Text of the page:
John Lambert was born in 1772, the second son to a captain in the British
Royal Navy. Lambert became an ensign at nineteen and saw duty in France,
Ireland, Spain and Portugal in the sixteen years that followed. In 1811,
he became a brigade commander in the Duke of Wellingtons forces.
He was promoted to major general a year and half later and commanded troops
in numerous battles throughout France.
Lambert was to command the campaign against New
Orleans when the death of Robert Ross was
first reported. He was soon superseded by Sir Edward
Pakenham. Lambert went on to participate in the campaign, arriving
on the Louisiana coast on January 1, 1815. His regiments formed the reserve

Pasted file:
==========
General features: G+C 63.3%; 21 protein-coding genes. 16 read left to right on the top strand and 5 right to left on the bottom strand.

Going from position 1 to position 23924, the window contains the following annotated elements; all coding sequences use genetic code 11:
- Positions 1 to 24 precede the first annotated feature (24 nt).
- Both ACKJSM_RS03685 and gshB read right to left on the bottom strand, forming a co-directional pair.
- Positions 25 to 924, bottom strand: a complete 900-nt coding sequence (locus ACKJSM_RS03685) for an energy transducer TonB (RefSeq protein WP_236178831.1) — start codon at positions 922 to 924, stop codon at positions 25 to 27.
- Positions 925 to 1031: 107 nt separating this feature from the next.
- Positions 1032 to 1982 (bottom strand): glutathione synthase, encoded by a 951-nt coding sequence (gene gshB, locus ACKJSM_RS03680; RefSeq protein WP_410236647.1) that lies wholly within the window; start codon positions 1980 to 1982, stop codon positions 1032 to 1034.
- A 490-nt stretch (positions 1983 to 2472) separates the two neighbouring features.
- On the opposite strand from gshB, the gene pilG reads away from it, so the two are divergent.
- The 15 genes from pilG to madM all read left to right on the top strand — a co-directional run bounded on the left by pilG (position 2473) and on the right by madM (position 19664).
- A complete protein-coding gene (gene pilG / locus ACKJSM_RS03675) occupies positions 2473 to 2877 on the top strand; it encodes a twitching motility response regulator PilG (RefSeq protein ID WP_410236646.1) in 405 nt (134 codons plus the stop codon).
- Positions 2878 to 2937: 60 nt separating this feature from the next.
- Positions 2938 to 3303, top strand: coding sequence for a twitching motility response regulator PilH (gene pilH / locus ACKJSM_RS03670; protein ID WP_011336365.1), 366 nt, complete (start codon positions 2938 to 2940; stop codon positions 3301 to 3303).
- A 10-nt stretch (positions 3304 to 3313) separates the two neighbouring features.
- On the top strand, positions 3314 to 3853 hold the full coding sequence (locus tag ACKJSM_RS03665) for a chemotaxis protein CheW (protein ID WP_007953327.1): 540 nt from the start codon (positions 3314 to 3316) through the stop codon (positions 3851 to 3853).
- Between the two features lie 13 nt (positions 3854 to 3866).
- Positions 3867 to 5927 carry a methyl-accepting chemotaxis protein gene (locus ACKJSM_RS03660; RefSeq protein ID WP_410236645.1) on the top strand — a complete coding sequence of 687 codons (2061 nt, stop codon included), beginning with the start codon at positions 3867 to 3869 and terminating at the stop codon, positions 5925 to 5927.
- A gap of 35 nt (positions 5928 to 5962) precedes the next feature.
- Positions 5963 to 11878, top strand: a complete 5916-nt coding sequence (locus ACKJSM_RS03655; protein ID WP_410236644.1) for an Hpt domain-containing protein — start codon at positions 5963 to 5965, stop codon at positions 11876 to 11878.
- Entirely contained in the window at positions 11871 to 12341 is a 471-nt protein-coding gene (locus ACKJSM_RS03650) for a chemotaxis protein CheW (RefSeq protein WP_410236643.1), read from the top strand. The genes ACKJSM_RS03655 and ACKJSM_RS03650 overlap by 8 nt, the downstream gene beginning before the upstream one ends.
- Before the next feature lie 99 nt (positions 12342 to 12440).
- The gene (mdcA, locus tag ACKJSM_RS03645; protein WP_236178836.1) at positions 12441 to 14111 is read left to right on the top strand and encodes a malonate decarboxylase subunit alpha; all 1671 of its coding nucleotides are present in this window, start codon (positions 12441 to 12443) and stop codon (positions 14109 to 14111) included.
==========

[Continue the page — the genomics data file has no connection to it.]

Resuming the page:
on the day of the New Orleans battle. Command of operations fell to Lambert
after Pakenham was killed and major Generals John
Keane and Samuel Gibbs were severely wounded. He called off the attack
on Jacksons line and eventually conducted an extremely orderly evacuation
of the mainland.
Lambert reorganized his army in the weeks following the affair below New Orleans. In what would be the last confrontation of the conflict, Lambert took Fort Bowyer at Mobile on February 12. The next day he received news of the peace treaty ending the war. He was soon on his way back to England.
Lambert rejoined Wellington when fighting with Napoleon resumed later in 1815. For his performance in the Battle of Waterloo, Lambert was personally commended by Wellington. Lambert was also decorated by the British, Russian and Austrian governments. He died in 1847.